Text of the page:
"Couldn't you just have got word to us, instead of hauling us back?"

"Ah." It was Lord Harvey who replied. "Would that we could. Captain Bond. Unhappily you were in a technical breach of our instructions, and we also have quite a lot to tell you. The Americans really want Max Tarn as much as we do. It was something they shared with us. In truth, they're pretty happy about the possibility of nabbing him in Puerto Rico. They hadn't actually put the finger on Tarn – that's their expression, not mine. What we told them was music to their ears. We gave them some information, practically everything, as it happens – except for the Nazi connection, of course – and then they recognized him straightaway."

"How so?"

"Our evidence on Tarn fits the profile of someone they've been searching for. Their code name is apt, so we've taken it upon ourselves to share it."

"And the code name is?"

"Apocalypse. That's what they've been calling the shadow they've been chasing. Good, Apocalypse?"

"Very original." He could not keep the satirical edge out of his tone.

"Thought you'd like it." Harvey raised an eyebrow, indicating that he fully agreed with Bond.

Tanner took over and told them the long story. The United Nations had been looking into the murky business of what they called the "international arms bazaar," and its Disarmament Commission had already made some progress within the American and British Connections.

"So far, the United States have been more concerned with the guns which have found their way onto the streets of their cities, but that's a domestic issue, and a very serious one for them." Tanner glanced at his notes again. "They now realize that the trade in weapons through America has reached incredible proportions. We have also been able to give them evidence that Max Tarn is behind at least two-thirds of the deals, making America, and his base in Puerto Rico, a kind of convenience store for small arms – pistols, assault rifles, semiautomatics, explosives, and ammunition.

"These items are being farmed out to a whole slew of organizations and countries. We've talked about that in connection with Tarn already, and the Americans sat up and took notice when we showed them what we've got on him. Already we know that among his clients he has the Colombian drug lords, the Irish gunrunners, the Japanese crime bosses, and – no surprise – the embargo-busters of Croatia. The Americans, in turn, have linked him to the off-limits countries in the Middle East.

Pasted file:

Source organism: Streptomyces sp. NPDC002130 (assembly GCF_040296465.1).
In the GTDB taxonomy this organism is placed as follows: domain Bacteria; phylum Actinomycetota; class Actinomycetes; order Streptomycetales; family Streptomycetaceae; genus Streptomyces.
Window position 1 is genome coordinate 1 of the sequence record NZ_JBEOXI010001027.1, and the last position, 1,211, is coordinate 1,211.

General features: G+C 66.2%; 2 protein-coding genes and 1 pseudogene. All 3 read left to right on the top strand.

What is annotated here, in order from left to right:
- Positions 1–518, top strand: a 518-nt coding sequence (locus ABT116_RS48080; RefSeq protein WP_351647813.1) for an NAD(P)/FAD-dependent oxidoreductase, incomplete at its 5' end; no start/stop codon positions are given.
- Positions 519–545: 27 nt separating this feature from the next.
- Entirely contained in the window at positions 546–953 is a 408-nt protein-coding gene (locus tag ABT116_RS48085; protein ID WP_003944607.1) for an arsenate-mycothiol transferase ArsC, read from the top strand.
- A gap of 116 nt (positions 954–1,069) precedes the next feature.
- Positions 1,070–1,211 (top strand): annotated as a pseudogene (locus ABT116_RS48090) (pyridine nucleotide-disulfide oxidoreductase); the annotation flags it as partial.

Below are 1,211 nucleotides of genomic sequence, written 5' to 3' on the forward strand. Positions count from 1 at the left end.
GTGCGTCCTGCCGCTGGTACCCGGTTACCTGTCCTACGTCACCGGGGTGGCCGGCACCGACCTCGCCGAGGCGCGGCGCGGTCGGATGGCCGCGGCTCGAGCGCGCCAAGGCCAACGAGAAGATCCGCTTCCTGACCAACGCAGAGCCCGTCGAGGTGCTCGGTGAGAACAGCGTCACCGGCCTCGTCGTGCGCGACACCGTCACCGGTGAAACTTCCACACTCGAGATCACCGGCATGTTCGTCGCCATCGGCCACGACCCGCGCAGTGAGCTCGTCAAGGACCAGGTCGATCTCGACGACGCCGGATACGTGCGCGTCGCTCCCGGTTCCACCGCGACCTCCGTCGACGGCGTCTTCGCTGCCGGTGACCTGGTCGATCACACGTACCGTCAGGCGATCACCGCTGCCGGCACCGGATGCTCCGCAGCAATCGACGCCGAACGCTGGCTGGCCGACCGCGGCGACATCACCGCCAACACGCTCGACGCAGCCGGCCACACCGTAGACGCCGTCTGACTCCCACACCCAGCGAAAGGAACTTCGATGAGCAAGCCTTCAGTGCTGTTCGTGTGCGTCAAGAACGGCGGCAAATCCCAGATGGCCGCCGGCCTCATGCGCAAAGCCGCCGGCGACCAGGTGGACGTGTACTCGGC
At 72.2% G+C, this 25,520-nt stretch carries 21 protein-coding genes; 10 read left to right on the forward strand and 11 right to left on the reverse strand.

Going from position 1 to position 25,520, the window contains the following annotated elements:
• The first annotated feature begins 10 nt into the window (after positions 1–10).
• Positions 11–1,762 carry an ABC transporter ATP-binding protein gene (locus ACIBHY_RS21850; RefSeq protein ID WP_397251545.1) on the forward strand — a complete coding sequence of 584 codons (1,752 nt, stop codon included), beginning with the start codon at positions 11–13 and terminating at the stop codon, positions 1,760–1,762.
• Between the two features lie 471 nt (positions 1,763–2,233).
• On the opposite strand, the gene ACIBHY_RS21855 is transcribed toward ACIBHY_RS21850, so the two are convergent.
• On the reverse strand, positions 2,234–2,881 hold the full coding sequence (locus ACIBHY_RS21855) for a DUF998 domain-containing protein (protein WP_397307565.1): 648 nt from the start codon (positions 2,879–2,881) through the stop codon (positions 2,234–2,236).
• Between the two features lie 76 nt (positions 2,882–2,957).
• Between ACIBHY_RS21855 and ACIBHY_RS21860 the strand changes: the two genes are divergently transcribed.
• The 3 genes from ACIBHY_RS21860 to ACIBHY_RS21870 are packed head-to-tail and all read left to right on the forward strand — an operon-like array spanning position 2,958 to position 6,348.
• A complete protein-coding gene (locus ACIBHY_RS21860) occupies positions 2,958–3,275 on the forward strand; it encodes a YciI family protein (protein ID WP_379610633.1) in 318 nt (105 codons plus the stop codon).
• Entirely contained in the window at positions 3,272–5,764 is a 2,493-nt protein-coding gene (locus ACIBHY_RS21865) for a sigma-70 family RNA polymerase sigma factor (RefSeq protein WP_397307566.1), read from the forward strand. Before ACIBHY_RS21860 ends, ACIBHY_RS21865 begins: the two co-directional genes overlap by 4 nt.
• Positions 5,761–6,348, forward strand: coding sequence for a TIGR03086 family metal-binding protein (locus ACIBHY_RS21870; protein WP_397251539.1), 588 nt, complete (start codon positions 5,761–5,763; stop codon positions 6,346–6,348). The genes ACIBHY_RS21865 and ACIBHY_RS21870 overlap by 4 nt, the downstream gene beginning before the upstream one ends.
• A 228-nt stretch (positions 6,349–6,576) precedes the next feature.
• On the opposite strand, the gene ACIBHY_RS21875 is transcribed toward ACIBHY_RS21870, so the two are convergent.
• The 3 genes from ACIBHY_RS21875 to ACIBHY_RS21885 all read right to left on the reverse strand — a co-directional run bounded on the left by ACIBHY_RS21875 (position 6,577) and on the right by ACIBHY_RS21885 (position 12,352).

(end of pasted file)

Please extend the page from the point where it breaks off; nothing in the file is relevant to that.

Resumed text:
"Tarn's really been working overtime. Only last month half a million firearms were licensed by the U.S. Federal Government for export to Argentina. Those weapons went nowhere near Argentina, but were neatly diverted by the Tarn organization and split between the Colombians and buyers in Europe."

Tanner went on to say that Max Tarn's people had gone further than any other illegal arms dealers. They had even managed to infiltrate the government computers in Washington and, with high-tech cunning, had sanctioned hundreds of deals that resulted in the diversion of weapons and military materiel.

"The U.S. Defense Trade Controls offices have been seriously undermanned during the past few years," Tanner continued. "Recently they've tracked down not only the question of small arms shipped out to Argentina, but also large amounts of artillery shells, fighter aircraft, fuses, and missiles licensed by the State Department for Jordan but ending up in Iraq. The entire business has reached incredible proportions. We were able to supply a lot of information."

"Which means you're actually going to allow us into the field?" It was all Bond was interested in: getting back into action.

"Among other things, yes." The Chairman spoke from the far end of the table. "Yesterday we didn't imagine in our wildest dreams that the U.S. authorities would embrace such a plan. So things have altered dramatically, and while I cannot praise you for trying to override our orders, I now have the authority to change those orders. Netting Max Tarn would be a triumph as far as we're concerned."

"So we can get on with it and go with your blessing?"

"Not so fast, Bond. Yes, you are going to be allowed into Puerto Rico – possibly along with one or two other people who you aren't likely to see – but I should warn you that, as of this morning, the American agencies have no trace of Tarn being anywhere near the Caribbean. He is, in fact, still in Germany – Tarnenwerder and Wasserburg."

"I didn't expect him to be in San Juan when we arrived." Bond raised his voice, almost shouting. "I told you he would certainly be going there soon."

"Oh, yes, we have no doubt about that, providing nobody tips him off and tells him to stay clear. We've even got an address for you. He keeps a fair-sized villa on the island. Near the town of Ponce, on the Caribbean side. His facilities in San Juan are confined to a small flat and, most important, his warehouses in the port area. These are almost certainly stockpiled with enough military equipment to start World War III, and they're used exclusively by his container ships. But for relaxation he has all the trappings of luxury in what our American friends refer to as his compound near Ponce – tennis courts, swimming pools, servants. Tarn does not stint himself when he's off duty."

"With the money he's making by dealing in death, he can afford to be a bit lavish."